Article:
The Power of Showing Appreciation in Teams
Appreciation and showing gratitude, to ourselves and others, is powerful. The British Psychological Society shares the results of a series of experiments from Psychological Science, which concluded that “expressing gratitude might not buy everything, but it may buy more than people seem to expect.” In the study:
“Participants were asked to write a letter of thanks via email to someone who had touched their life in a meaningful way, including expressing what the person had done and how it had affected their life. Across these experiments, the participants were asked to make various predictions about how the recipient would feel and perceive them. Meanwhile, the researchers made contact with the recipients to find out how they actually felt and what they actually thought. The senders of the thank-you letters consistently underestimated how positive the recipients felt about receiving the letters and how surprised they were by the content. The senders also overestimated how awkward the recipients felt; and they underestimated how warm, and especially how competent, the recipients perceived them to be. Age and gender made no difference to the pattern of findings.”
Appreciation is important for individual relationships, but also critical for organizational and team culture. A recent article by Loeb Enterprises synthesizes trends from a ten year, 200,000 person study titled Performance: Accelerated. “Managers and employees were interviewed for the study, which centered on employee engagement and retention. The results revealed that 79% of people who left their jobs cited ‘lack of appreciation’ as their reason for leaving.”
Don’t wait to show appreciation
Many of us might know that showing appreciation and giving gratitude is powerful, both for ourselves and those around us. But this week I was reminded of exactly how important this is. Two life moments highlighted the importance of not waiting to show appreciation.
I have a client that I really love working with and had been a bit out of touch with recently. Each morning for the past few weeks I would think, I should reach out to those folks. And then inevitably something would come up, I’d get sucked into email, or get distracted, and not take action. I put off sending a simple 30 second text over and over again. And then a challenge came up with this client and instead of getting to send a text about how much I appreciated them, we were exchanging emails to work through an issue. This experience immediately took me back to my first year as teacher. I got the great advice to visit every student’s home and call every parent before right away so if an issue ever came up with that child, we would have a positive foundation to draw from. This advice is buttressed by The Gottman Institute’s research, in which they articulate the “magic relationship ratio.” While Dr. Gottman’s research is specifically about happy marriages I think the same ratio is relevant for any relationship, personal or professional.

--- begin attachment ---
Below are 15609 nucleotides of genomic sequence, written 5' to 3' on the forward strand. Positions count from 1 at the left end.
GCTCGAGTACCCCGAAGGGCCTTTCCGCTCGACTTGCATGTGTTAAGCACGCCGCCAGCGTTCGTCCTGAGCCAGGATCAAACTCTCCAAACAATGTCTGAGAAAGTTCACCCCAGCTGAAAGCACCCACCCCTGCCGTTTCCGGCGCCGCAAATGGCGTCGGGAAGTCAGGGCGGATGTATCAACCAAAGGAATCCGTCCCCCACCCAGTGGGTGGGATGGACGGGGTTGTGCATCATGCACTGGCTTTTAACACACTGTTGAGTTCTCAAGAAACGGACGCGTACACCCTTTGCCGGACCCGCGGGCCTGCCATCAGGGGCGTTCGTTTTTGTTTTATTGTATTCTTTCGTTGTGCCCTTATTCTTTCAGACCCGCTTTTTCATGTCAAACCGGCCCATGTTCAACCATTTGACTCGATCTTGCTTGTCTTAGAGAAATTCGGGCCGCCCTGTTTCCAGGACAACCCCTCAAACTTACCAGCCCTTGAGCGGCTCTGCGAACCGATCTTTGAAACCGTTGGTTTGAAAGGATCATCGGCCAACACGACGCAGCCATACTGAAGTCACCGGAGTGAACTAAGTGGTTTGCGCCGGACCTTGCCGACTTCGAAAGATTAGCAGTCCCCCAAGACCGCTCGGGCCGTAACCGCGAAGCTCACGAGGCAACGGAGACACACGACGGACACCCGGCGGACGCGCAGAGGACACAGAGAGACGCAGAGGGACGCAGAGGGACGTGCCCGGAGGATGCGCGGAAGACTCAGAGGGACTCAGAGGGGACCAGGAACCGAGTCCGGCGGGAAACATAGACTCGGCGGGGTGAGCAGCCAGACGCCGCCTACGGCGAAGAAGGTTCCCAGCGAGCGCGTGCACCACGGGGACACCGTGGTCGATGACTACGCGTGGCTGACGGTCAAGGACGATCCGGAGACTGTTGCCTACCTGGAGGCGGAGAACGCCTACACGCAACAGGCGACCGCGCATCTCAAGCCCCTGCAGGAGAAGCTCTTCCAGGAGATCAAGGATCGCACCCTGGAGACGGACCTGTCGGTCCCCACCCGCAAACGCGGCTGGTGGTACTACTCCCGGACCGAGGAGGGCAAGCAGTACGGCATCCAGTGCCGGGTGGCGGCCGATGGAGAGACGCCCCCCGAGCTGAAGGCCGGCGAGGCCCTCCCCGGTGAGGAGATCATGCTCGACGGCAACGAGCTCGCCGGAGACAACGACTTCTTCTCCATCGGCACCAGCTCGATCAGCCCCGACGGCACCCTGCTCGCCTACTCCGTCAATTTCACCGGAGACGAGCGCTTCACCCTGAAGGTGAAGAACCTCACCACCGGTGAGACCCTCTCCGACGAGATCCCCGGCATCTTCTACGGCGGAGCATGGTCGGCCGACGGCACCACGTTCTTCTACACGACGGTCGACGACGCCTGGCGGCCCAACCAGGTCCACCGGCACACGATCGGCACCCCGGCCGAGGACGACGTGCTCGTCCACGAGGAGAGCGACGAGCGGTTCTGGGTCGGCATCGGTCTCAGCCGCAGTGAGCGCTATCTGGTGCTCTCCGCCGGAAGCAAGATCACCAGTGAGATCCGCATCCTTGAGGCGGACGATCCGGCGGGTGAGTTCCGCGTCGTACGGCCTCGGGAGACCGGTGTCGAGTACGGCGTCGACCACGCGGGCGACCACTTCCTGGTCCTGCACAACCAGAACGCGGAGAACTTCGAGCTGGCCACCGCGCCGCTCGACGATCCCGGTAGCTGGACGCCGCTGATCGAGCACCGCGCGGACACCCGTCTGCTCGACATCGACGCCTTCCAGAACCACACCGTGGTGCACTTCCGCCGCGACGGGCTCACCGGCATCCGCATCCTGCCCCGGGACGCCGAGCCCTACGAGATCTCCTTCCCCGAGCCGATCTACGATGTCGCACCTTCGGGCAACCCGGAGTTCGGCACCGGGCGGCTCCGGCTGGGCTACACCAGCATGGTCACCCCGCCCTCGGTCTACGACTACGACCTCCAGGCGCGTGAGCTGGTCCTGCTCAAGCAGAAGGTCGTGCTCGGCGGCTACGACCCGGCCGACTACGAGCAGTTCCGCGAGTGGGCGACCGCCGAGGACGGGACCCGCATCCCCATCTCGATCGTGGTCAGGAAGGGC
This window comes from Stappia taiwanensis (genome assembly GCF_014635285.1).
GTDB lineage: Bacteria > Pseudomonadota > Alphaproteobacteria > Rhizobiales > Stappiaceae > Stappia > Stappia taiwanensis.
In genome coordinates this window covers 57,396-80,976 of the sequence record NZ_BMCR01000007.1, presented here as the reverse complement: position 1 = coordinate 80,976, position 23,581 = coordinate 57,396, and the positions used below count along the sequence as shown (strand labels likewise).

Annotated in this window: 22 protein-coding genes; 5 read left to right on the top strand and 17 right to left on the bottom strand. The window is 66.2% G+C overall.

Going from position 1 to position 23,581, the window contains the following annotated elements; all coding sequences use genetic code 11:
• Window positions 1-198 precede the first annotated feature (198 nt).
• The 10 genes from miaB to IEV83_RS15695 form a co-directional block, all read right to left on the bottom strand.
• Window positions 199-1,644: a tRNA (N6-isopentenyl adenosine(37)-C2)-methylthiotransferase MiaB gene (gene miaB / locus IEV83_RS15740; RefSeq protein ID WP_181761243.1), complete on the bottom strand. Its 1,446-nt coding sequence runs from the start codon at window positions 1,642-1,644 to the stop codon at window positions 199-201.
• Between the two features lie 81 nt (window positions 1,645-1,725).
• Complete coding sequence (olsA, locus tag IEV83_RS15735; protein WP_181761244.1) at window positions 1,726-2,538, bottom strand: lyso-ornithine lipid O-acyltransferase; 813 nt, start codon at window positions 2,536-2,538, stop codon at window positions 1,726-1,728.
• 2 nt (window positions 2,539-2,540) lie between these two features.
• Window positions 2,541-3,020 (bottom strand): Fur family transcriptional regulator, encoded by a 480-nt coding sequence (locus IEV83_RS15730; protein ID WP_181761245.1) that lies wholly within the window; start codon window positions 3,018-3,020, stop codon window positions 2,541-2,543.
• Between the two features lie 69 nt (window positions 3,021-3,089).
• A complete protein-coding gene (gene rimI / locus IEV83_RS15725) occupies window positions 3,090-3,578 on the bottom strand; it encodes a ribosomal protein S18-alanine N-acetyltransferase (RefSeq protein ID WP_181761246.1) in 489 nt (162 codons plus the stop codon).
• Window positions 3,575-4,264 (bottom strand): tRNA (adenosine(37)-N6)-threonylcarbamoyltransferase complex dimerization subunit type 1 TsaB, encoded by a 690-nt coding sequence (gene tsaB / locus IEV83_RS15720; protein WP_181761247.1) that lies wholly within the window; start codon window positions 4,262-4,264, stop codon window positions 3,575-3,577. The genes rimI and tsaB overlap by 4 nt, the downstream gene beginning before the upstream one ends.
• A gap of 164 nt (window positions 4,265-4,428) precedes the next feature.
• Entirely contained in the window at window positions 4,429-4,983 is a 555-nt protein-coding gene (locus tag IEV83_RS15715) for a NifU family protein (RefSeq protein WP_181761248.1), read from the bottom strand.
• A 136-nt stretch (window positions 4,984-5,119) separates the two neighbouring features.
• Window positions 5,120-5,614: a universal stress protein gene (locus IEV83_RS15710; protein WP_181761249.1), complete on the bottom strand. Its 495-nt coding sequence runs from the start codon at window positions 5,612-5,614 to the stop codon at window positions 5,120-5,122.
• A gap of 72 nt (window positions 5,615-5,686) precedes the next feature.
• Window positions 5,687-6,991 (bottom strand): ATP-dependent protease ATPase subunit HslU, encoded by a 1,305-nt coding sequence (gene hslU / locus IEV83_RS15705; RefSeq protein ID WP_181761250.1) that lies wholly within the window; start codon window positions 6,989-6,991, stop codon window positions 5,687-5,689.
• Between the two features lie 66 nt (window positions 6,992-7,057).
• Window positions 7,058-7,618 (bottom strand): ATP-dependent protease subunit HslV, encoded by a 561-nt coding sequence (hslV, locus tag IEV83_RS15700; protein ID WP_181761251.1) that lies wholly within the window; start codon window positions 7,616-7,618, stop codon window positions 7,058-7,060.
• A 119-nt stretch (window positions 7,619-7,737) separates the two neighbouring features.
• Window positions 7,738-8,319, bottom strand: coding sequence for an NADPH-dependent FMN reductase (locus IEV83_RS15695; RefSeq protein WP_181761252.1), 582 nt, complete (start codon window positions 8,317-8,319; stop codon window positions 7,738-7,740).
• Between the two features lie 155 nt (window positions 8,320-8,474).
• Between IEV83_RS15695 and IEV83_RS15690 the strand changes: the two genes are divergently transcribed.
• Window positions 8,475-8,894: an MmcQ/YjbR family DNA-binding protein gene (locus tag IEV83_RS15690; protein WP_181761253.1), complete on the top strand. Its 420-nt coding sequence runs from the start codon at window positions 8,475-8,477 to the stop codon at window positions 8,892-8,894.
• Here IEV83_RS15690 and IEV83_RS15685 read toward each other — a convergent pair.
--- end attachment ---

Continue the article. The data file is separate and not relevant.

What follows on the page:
“Their discovery was simple. The difference between happy and unhappy couples is the balance between positive and negative interactions during conflict. There is a very specific ratio that makes love last. That “magic ratio” is 5 to 1. This means that for every negative interaction during conflict, a stable and happy marriage has five (or more) positive interactions.”
The second experience that hammered home the importance of not waiting to show appreciation was significantly more personal. I found out that one of my mentors and dear friend’s cancer had progressed to the point he would be moved into Hospice. I immediately felt the weighted guilt of visits and phone calls I hadn’t made, letters and emails I hadn’t sent. I asked friends and family, many of whom have lost loved ones to cancer, what I should do. The overwhelming advice was to send a card, articulating what I appreciate about this person and sharing what he has taught me over the years. Showing appreciation, even in moments of tremendous sadness and loss, can be incredibly powerful.
The magic ratio
Image courtesy of The Gottman Institute
Start showing appreciation today
If you want to start showing appreciation, take these small steps for profound results.
- Send one note of appreciation this week to someone you’ve been meaning to thank.
- Increase your positive experience ratio + moments of appreciation using the tips in the magic relationship ratio article.
- Join me in conversation anytime at @kearaduggan.
For leadership development and more hands-on learning, join us at the New School Rules Leadership this December. Apply below!
About Keara Mascareñaz
Keara is a Partner at Education Elements who focuses on how to build and scale a culture of innovation in large systems, how to create national communities of collaboration, and how to keep laughing when pursuing daunting, large-scale changes. She was lucky to collaborate with co-authors Alexis Gonzales-Black and Anthony Kim to design the website and toolkit for The NEW School Rules: 6 Practices for Responsive and Thriving Schools.